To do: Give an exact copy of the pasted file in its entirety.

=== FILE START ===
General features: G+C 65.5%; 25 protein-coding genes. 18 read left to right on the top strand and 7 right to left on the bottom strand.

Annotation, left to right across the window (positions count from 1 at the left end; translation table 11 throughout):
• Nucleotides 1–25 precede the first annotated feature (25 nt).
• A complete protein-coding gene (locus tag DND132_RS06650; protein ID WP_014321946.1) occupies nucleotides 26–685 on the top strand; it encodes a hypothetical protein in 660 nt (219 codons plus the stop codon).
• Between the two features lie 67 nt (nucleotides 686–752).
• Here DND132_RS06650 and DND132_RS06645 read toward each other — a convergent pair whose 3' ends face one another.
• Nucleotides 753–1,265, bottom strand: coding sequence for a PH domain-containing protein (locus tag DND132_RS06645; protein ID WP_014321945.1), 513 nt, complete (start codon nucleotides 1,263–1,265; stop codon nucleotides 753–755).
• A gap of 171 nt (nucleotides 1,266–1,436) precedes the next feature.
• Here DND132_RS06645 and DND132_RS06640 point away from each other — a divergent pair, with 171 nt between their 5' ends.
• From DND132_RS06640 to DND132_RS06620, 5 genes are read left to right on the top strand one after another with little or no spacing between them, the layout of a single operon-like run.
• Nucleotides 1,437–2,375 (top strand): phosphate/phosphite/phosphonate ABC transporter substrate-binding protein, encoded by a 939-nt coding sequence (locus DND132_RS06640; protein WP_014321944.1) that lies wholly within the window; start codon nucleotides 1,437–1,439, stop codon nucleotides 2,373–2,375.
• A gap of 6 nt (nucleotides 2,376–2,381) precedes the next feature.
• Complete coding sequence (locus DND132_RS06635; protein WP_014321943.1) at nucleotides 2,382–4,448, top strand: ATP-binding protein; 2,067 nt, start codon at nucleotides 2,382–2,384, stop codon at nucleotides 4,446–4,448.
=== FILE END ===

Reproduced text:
General features: G+C 65.5%; 25 protein-coding genes. 18 read left to right on the top strand and 7 right to left on the bottom strand.

Annotation, left to right across the window (positions count from 1 at the left end; translation table 11 throughout):
• Nucleotides 1–25 precede the first annotated feature (25 nt).
• A complete protein-coding gene (locus tag DND132_RS06650; protein ID WP_014321946.1) occupies nucleotides 26–685 on the top strand; it encodes a hypothetical protein in 660 nt (219 codons plus the stop codon).
• Between the two features lie 67 nt (nucleotides 686–752).
• Here DND132_RS06650 and DND132_RS06645 read toward each other — a convergent pair whose 3' ends face one another.
• Nucleotides 753–1,265, bottom strand: coding sequence for a PH domain-containing protein (locus tag DND132_RS06645; protein ID WP_014321945.1), 513 nt, complete (start codon nucleotides 1,263–1,265; stop codon nucleotides 753–755).
• A gap of 171 nt (nucleotides 1,266–1,436) precedes the next feature.
• Here DND132_RS06645 and DND132_RS06640 point away from each other — a divergent pair, with 171 nt between their 5' ends.
• From DND132_RS06640 to DND132_RS06620, 5 genes are read left to right on the top strand one after another with little or no spacing between them, the layout of a single operon-like run.
• Nucleotides 1,437–2,375 (top strand): phosphate/phosphite/phosphonate ABC transporter substrate-binding protein, encoded by a 939-nt coding sequence (locus DND132_RS06640; protein WP_014321944.1) that lies wholly within the window; start codon nucleotides 1,437–1,439, stop codon nucleotides 2,373–2,375.
• A gap of 6 nt (nucleotides 2,376–2,381) precedes the next feature.
• Complete coding sequence (locus DND132_RS06635; protein WP_014321943.1) at nucleotides 2,382–4,448, top strand: ATP-binding protein; 2,067 nt, start codon at nucleotides 2,382–2,384, stop codon at nucleotides 4,446–4,448.